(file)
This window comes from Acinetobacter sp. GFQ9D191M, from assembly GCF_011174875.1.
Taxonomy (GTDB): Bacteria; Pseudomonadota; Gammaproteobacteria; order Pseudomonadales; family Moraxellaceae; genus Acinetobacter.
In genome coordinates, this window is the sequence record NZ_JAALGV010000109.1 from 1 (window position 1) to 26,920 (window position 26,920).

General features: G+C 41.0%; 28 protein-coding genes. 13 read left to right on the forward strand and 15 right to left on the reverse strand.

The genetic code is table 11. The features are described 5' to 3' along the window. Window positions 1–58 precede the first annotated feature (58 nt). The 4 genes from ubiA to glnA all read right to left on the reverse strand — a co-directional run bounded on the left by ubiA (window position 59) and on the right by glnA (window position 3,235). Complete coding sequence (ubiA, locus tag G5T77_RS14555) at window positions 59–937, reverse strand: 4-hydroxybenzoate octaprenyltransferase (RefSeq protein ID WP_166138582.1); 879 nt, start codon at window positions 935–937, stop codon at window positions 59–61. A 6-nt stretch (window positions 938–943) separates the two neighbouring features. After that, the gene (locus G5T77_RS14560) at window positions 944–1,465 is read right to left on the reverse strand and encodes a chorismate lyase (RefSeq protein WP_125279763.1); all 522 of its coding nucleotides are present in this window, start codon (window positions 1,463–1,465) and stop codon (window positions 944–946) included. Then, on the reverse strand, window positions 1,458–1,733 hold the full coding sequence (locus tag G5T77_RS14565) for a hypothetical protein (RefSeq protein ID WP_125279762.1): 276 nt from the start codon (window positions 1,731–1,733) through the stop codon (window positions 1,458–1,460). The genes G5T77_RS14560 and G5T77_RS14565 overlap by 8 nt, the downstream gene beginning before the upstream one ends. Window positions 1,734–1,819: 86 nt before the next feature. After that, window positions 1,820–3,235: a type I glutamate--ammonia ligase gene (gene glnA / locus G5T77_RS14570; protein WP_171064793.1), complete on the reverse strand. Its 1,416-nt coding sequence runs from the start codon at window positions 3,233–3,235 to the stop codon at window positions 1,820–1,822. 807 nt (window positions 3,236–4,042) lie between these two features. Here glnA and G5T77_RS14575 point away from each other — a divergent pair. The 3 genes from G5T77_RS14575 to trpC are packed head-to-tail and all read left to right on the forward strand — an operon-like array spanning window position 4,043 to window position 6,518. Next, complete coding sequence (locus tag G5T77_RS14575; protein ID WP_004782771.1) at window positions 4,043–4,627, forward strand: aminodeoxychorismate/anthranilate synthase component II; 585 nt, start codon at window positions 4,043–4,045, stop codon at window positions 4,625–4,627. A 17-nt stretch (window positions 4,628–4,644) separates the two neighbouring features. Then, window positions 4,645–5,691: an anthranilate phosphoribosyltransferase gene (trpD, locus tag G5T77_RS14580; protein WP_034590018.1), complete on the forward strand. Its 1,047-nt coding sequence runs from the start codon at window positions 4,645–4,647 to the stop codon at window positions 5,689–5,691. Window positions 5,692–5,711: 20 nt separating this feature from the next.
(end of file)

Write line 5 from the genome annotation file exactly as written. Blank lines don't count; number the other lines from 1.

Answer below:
The genetic code is table 11. The features are described 5' to 3' along the window. Window positions 1–58 precede the first annotated feature (58 nt). The 4 genes from ubiA to glnA all read right to left on the reverse strand — a co-directional run bounded on the left by ubiA (window position 59) and on the right by glnA (window position 3,235). Complete coding sequence (ubiA, locus tag G5T77_RS14555) at window positions 59–937, reverse strand: 4-hydroxybenzoate octaprenyltransferase (RefSeq protein ID WP_166138582.1); 879 nt, start codon at window positions 935–937, stop codon at window positions 59–61. A 6-nt stretch (window positions 938–943) separates the two neighbouring features. After that, the gene (locus G5T77_RS14560) at window positions 944–1,465 is read right to left on the reverse strand and encodes a chorismate lyase (RefSeq protein WP_125279763.1); all 522 of its coding nucleotides are present in this window, start codon (window positions 1,463–1,465) and stop codon (window positions 944–946) included. Then, on the reverse strand, window positions 1,458–1,733 hold the full coding sequence (locus tag G5T77_RS14565) for a hypothetical protein (RefSeq protein ID WP_125279762.1): 276 nt from the start codon (window positions 1,731–1,733) through the stop codon (window positions 1,458–1,460). The genes G5T77_RS14560 and G5T77_RS14565 overlap by 8 nt, the downstream gene beginning before the upstream one ends. Window positions 1,734–1,819: 86 nt before the next feature. After that, window positions 1,820–3,235: a type I glutamate--ammonia ligase gene (gene glnA / locus G5T77_RS14570; protein WP_171064793.1), complete on the reverse strand. Its 1,416-nt coding sequence runs from the start codon at window positions 3,233–3,235 to the stop codon at window positions 1,820–1,822. 807 nt (window positions 3,236–4,042) lie between these two features. Here glnA and G5T77_RS14575 point away from each other — a divergent pair. The 3 genes from G5T77_RS14575 to trpC are packed head-to-tail and all read left to right on the forward strand — an operon-like array spanning window position 4,043 to window position 6,518. Next, complete coding sequence (locus tag G5T77_RS14575; protein ID WP_004782771.1) at window positions 4,043–4,627, forward strand: aminodeoxychorismate/anthranilate synthase component II; 585 nt, start codon at window positions 4,043–4,045, stop codon at window positions 4,625–4,627. A 17-nt stretch (window positions 4,628–4,644) separates the two neighbouring features. Then, window positions 4,645–5,691: an anthranilate phosphoribosyltransferase gene (trpD, locus tag G5T77_RS14580; protein WP_034590018.1), complete on the forward strand. Its 1,047-nt coding sequence runs from the start codon at window positions 4,645–4,647 to the stop codon at window positions 5,689–5,691. Window positions 5,692–5,711: 20 nt separating this feature from the next.